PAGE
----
April abducts the startled youth,  taking him to her secluded home in the woods. She shows him around the place as if he were a guest and leads him into what she calls “your room “ – a typical room that most families would have for their teenage kids. Only it turns out this room was made specifically for Zachary. She handcuffs him to the bed at first and later affixes a beaded necklace to him and takes him to doors overlooking the backyard. Outside, there is a dummy on a stick – wearing the very same necklace. As he watches, she triggers a remote detonator in her hand and the necklace on the dummy explodes, blowing off its head. April explains to him, “C-4 — plastic explosive.  The beads in your necklace are stuffed with it.  This is the detonator.”   She wears it around her neck, explaining that the necklace is “dead-switched”. If he tries to remove it – it will detonate spontaneously.  She further tells him that henceforth he will have the freedom to wander the house and grounds, but that there is an electronic perimeter fence which would cause the explosive in her necklace to detonate if he tries to escape.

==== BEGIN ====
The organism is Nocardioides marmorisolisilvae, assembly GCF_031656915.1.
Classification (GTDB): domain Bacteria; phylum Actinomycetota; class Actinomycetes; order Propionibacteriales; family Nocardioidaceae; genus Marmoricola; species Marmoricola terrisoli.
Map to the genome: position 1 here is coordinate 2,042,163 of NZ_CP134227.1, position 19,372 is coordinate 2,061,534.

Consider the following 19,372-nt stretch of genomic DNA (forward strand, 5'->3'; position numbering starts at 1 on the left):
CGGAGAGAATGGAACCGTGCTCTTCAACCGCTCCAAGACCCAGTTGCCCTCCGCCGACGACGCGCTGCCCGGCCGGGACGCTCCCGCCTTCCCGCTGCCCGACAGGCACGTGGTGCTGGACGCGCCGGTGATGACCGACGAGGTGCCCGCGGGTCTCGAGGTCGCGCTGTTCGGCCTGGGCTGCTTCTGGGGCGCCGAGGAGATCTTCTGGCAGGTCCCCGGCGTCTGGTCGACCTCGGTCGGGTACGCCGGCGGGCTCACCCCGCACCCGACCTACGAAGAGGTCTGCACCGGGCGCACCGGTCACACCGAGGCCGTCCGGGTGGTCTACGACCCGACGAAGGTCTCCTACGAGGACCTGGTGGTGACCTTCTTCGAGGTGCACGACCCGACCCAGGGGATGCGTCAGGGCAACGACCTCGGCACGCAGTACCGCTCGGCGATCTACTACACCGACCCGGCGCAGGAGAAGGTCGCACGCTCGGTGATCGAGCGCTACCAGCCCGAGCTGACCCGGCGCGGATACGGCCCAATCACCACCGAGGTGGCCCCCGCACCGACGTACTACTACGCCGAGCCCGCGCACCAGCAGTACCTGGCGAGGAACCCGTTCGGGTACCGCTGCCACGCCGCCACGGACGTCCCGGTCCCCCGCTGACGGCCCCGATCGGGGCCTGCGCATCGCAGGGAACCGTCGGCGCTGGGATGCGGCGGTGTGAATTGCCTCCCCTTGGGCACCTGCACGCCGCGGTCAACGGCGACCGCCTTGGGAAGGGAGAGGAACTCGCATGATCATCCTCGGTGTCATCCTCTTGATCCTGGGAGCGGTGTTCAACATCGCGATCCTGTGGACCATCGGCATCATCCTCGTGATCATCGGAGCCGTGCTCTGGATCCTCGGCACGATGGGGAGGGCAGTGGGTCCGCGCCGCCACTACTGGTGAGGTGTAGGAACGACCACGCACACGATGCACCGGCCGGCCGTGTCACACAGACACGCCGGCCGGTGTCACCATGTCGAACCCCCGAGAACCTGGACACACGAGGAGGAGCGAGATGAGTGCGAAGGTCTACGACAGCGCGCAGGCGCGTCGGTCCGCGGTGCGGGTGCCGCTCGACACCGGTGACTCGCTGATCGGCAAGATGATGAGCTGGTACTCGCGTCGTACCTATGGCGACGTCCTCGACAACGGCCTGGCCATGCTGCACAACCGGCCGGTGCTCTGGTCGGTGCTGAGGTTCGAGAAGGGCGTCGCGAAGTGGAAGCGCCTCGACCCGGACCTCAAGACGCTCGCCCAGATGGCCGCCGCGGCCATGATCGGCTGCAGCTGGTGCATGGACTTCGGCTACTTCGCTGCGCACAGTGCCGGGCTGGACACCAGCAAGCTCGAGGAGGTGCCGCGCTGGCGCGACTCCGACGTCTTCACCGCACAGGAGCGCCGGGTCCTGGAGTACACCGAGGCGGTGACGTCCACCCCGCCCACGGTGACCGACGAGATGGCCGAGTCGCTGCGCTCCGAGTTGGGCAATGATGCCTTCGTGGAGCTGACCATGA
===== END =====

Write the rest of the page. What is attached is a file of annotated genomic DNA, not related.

The last Days of April T.J Plunkett No Way to Escape

Zack is confused yet, being an intelligent boy, he desperately tries to understand what is going on. Money is obviously not the reason for his abduction, but then what is …?